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2015 Aspen Prize names Florida’s Santa Fe College as high-achieving example among community colleges


Santa Fe College in Gainesville, Fla., is the winner of the 2015 Aspen Prize for Community College Excellence, a national recognition of achievement and performance among America’s community colleges. The prize includes a $800,000 award.

The award was presented at a ceremony at the National Press Club in Washington on Wednesday.

Two finalists with distinction were also honored at the ceremony. They were Lake Area Technical Institute in Watertown, S.D., and West Kentucky Community and Technical College in Paducah, Ky. In addition, Kennedy-King College, part of the City Colleges of Chicago system, received a “rising star” award for rapid improvement in student completion. Each will receive $100,000 prizes in the biennial competition.   

Speakers at the event included Second Lady Dr. Jill Biden and Gov. Bill Haslam of Tennessee, a leader among the states on the question of community colleges and the first state to offer free community college education.

Kresge provided funding for the prize, which is also supported by the Joyce, Lumina and Bank of America Charitable foundations. Kresge works to expand opportunity in America’s cities. Its Education Program promotes postsecondary access and success for low-income, first-generation and underrepresented students.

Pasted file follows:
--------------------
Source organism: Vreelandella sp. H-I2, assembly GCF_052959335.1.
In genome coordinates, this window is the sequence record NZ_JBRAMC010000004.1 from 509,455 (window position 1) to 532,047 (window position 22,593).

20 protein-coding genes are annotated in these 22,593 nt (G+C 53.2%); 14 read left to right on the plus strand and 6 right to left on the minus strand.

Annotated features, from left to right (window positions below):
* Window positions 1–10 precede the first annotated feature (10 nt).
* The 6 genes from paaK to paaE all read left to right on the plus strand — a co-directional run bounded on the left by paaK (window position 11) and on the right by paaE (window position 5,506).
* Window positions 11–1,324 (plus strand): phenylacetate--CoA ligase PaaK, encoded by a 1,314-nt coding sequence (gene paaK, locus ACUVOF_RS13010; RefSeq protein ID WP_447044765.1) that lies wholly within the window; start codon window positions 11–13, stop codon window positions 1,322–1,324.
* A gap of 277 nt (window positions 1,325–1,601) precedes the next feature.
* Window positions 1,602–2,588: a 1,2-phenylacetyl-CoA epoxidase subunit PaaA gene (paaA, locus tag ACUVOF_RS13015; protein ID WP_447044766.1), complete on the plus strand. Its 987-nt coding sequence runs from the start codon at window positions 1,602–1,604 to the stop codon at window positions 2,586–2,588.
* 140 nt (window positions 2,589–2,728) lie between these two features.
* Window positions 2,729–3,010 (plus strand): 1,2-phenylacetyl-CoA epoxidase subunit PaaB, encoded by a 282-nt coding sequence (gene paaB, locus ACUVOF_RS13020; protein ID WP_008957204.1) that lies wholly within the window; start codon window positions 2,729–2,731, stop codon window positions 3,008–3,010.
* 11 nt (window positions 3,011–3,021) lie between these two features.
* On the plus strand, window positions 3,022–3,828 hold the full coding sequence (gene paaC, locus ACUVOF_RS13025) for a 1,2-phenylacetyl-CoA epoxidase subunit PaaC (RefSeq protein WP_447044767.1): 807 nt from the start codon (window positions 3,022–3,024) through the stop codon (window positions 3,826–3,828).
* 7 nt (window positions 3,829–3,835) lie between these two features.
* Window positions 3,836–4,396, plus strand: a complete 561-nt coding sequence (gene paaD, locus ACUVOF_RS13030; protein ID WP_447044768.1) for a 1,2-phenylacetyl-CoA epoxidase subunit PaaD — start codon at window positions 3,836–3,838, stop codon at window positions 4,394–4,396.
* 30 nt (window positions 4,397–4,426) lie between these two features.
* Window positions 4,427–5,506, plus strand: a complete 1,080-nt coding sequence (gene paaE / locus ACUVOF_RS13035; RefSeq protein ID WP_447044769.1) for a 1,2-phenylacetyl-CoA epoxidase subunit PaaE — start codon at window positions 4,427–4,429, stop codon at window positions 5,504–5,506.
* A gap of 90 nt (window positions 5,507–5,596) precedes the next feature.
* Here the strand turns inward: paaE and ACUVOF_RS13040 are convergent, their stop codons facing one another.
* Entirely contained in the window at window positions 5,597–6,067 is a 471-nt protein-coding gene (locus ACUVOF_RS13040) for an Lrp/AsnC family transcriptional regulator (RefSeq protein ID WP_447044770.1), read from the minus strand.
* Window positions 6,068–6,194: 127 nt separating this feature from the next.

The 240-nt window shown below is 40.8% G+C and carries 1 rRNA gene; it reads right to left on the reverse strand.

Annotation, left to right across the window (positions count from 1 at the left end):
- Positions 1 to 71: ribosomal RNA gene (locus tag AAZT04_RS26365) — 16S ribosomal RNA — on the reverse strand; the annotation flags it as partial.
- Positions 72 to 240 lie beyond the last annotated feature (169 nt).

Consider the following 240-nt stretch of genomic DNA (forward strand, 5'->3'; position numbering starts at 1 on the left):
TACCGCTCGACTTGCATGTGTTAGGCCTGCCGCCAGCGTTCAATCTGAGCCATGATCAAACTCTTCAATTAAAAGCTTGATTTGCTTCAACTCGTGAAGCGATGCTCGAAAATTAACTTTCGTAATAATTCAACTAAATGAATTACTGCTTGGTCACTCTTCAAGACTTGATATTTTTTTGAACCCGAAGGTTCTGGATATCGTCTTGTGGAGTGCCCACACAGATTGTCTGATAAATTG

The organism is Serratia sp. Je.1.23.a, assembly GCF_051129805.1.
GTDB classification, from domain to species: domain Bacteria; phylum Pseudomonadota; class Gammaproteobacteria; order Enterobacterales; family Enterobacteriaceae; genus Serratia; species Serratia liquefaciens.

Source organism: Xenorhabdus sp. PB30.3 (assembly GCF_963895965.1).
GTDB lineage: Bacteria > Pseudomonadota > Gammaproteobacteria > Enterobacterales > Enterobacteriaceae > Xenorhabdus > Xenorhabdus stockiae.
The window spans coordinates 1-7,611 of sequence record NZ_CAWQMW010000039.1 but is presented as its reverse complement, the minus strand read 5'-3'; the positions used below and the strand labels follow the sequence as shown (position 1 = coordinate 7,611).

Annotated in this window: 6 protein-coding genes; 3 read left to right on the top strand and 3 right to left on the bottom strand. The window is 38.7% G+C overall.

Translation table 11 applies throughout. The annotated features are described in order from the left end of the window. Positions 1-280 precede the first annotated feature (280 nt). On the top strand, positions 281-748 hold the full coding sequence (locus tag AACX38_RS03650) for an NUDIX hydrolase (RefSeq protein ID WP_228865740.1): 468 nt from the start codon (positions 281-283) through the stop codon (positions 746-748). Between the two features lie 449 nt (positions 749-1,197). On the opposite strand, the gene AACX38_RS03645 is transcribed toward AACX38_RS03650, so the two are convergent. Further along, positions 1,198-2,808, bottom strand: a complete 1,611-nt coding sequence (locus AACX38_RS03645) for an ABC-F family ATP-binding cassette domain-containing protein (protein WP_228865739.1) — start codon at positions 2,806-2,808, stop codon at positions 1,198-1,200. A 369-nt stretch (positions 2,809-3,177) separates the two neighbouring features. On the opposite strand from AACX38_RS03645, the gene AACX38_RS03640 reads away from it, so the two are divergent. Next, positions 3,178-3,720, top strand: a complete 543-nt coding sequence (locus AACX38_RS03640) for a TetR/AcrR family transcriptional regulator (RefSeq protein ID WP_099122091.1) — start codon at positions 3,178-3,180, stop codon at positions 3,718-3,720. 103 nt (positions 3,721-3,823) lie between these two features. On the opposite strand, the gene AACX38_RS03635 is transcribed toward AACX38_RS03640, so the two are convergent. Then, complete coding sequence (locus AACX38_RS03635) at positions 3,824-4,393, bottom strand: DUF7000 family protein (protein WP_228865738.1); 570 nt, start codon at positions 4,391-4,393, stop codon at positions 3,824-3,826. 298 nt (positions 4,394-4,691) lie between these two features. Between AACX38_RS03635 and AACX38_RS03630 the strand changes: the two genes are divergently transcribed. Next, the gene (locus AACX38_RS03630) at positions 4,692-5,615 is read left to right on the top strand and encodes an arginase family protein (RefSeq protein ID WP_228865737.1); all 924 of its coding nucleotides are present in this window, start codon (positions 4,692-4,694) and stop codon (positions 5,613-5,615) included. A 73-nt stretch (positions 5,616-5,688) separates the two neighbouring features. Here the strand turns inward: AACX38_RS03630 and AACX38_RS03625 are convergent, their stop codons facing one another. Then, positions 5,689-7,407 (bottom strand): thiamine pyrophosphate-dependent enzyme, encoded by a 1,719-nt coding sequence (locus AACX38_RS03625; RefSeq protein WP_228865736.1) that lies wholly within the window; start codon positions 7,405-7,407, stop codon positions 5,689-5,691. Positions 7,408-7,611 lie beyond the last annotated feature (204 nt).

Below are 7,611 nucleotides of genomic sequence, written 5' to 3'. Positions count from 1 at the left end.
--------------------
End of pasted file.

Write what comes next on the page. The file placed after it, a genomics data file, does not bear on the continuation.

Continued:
“Aspen Prize winner Santa Fe and the finalists offer lessons in how community colleges large and small can provide an outstanding, affordable, job-relevant education for every student,” says Joshua Wyner, executive director of the Aspen Institute College Excellence Program.

Wyner notes that Santa Fe:

  • Does exceptional work keeping students on track to graduation with degrees that hold “incredible value.”
  • Is rigorous in preparing students to transfer to nearby University of Florida and other four-year universities.
  • Proactively works with local employers to meet changing workforce needs.

“Far too few community college students who intend to earn a degree ever graduate,” notes Kresge’s Caroline Altman Smith. “The Aspen Prize winners demonstrate that significant change and improvement in graduation rates are possible,” says Smith, a senior program officer. “Aspen is playing a critical role encouraging wide replication of successful strategies by publicizing their successful tools and techniques.”

Santa Fe College boasts a graduation/transfer rate of 62 percent.  Lake Area Technical Institute and West Kentucky Community and Technical College have rates of 73 percent and 48 percent respectively. Kennedy-King College tripled its graduation/transfer rate between 2010 and 2015.

In addition to certificate and degree completion, the Aspen Prize award considers student learning, the employment and earnings of graduates, and high levels of access and success for minorities. For instance:

  • Lake Area Technical Institute counted 98 percent of graduates as employed or continuing education six months after graduation
  • Kennedy-King College has a 42 percent graduation rate for underrepresented minorities compared to 34 percent for those groups nationally. The Kennedy-King student body is almost entirely made up of underrepresented minority students.
  • West Kentucky Community and Technical College reports no graduation/transfer gap between white students and students of color.